“We’ve been through some tough, sad times,” Nada says, turning to her son. “But we’re riding them through, aren’t we?”
Nada Miller grew up in a family of eight in Tasmania’s north. Her father worked in forestry, and at home everyone pitched in to farm their 80 acres, growing vegetables, bringing livestock from paddock to plate. “When you had a big family, you just did it.”
At 16 they moved to Bridgenorth on the West Tamar. Playing badminton a year or two later she met Ian, the son of farmers and orchardists who were as deeply rooted to the area as their apple trees. They were married for seven years before Narelle arrived, and when a sibling was even more elusive they took in foster children.
“We had them straight from hospital, which I loved,” Nada says. Sometimes the children were older; they fostered around 30 in all, for roughly six months at a time. Giving them back could be heart-wrenching, but seeing them go to families who were aching for children of their own was a warming reward.
When Narelle was nearing her 20th birthday Nada fell pregnant again. “I was 48 when I had Aran,” … I really believed it happened for a purpose, that he’d be fine,” Nada says. “And he is fine. We’re very blessed to have him.”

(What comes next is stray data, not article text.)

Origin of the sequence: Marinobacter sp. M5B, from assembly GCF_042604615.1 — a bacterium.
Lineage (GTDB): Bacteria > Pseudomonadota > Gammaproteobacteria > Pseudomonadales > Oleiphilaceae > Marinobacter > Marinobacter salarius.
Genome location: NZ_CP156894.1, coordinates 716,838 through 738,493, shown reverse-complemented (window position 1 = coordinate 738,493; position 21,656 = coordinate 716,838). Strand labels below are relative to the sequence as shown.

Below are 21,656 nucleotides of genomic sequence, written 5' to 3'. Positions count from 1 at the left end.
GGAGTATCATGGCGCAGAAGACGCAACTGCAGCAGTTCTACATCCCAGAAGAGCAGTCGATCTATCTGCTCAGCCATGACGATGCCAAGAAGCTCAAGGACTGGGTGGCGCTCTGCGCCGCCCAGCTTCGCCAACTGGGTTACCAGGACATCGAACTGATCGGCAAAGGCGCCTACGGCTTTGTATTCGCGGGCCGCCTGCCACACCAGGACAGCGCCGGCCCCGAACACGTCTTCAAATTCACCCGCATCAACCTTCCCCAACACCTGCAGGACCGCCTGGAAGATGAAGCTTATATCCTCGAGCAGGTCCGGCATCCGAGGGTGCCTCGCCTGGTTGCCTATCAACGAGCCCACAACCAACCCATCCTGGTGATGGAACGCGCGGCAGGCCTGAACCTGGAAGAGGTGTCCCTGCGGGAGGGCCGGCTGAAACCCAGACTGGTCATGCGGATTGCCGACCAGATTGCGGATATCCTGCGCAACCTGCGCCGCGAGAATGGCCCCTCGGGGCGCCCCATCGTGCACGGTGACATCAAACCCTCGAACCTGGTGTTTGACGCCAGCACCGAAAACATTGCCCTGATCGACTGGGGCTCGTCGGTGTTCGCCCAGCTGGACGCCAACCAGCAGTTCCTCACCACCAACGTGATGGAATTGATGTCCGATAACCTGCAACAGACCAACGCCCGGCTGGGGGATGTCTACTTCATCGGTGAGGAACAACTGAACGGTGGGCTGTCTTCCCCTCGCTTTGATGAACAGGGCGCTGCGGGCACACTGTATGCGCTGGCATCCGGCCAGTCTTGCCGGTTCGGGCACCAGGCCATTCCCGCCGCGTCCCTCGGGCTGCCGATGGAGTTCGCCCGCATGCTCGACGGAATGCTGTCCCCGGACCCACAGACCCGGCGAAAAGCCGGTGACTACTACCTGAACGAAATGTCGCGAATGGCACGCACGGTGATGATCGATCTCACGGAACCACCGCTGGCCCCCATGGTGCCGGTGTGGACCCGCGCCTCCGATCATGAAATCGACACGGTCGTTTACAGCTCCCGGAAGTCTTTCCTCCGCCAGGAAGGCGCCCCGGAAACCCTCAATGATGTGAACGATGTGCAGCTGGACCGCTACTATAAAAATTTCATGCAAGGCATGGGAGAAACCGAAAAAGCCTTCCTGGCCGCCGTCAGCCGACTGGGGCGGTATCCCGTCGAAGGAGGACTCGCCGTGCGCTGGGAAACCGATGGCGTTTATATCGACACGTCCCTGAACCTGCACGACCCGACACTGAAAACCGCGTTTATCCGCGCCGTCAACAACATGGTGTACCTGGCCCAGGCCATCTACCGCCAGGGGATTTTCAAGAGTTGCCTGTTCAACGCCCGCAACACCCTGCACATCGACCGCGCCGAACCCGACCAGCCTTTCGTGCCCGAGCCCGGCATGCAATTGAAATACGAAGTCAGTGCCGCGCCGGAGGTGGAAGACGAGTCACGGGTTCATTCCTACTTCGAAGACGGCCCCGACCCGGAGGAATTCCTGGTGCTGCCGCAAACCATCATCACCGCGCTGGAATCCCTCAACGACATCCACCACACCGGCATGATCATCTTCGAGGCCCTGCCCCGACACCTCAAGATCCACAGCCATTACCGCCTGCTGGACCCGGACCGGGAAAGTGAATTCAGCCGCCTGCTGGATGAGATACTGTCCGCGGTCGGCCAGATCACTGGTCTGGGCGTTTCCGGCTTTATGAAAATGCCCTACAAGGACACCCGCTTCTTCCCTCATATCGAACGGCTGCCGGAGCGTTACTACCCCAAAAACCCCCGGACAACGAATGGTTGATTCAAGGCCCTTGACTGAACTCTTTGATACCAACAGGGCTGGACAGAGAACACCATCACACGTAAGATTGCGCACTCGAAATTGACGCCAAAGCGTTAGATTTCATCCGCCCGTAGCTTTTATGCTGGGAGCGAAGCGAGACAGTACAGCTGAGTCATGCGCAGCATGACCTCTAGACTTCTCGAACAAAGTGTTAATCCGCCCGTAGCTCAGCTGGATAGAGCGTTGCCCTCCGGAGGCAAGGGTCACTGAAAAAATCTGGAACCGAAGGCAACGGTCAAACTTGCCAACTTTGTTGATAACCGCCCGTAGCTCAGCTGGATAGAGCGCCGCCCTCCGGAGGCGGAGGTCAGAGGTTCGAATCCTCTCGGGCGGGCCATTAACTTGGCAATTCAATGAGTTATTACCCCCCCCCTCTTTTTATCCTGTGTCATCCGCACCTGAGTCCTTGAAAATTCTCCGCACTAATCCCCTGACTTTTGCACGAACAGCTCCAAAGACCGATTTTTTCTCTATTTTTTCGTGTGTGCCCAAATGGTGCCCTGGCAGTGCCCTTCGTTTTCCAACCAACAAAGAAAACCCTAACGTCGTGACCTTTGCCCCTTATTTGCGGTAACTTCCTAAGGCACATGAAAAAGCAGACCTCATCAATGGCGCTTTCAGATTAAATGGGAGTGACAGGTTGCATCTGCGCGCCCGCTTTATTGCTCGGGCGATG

Tests were taken and sent off to Adelaide, and two days after Aran’s birth he was diagnosed with Down Syndrome. 'They knew little of the genetic condition; Nada admits it took time to adjust, but Ian was unperturbed. "He’s our little boy," Ian said, “and we love him to bits.” She soon fell back on the doggedness that underpinned her upbringing. “That’s what you do – you put one foot in front of the other and get on with it.”
Aran is now 22, and they’ve got on with it very well. In July he swam in the World Down Syndrome Swimming Championships in Florence, won nine gold and a silver medal, and added to a growing haul of world records. Bundle in his bounty from previous world titles – in Mexico two years earlier and Italy in 2012 – and he’s won 20 gold medals representing Australia on the world stage.
His story runs deeper than the spoils of sport. Observers point to Aran’s motivation to excel in the pool, his joyful celebration each time he does. Nada thinks standing on the dais singing the national anthem is his favourite thing about winning. His personal take on what he likes most about swimming is more soulful. “Just being in the water.”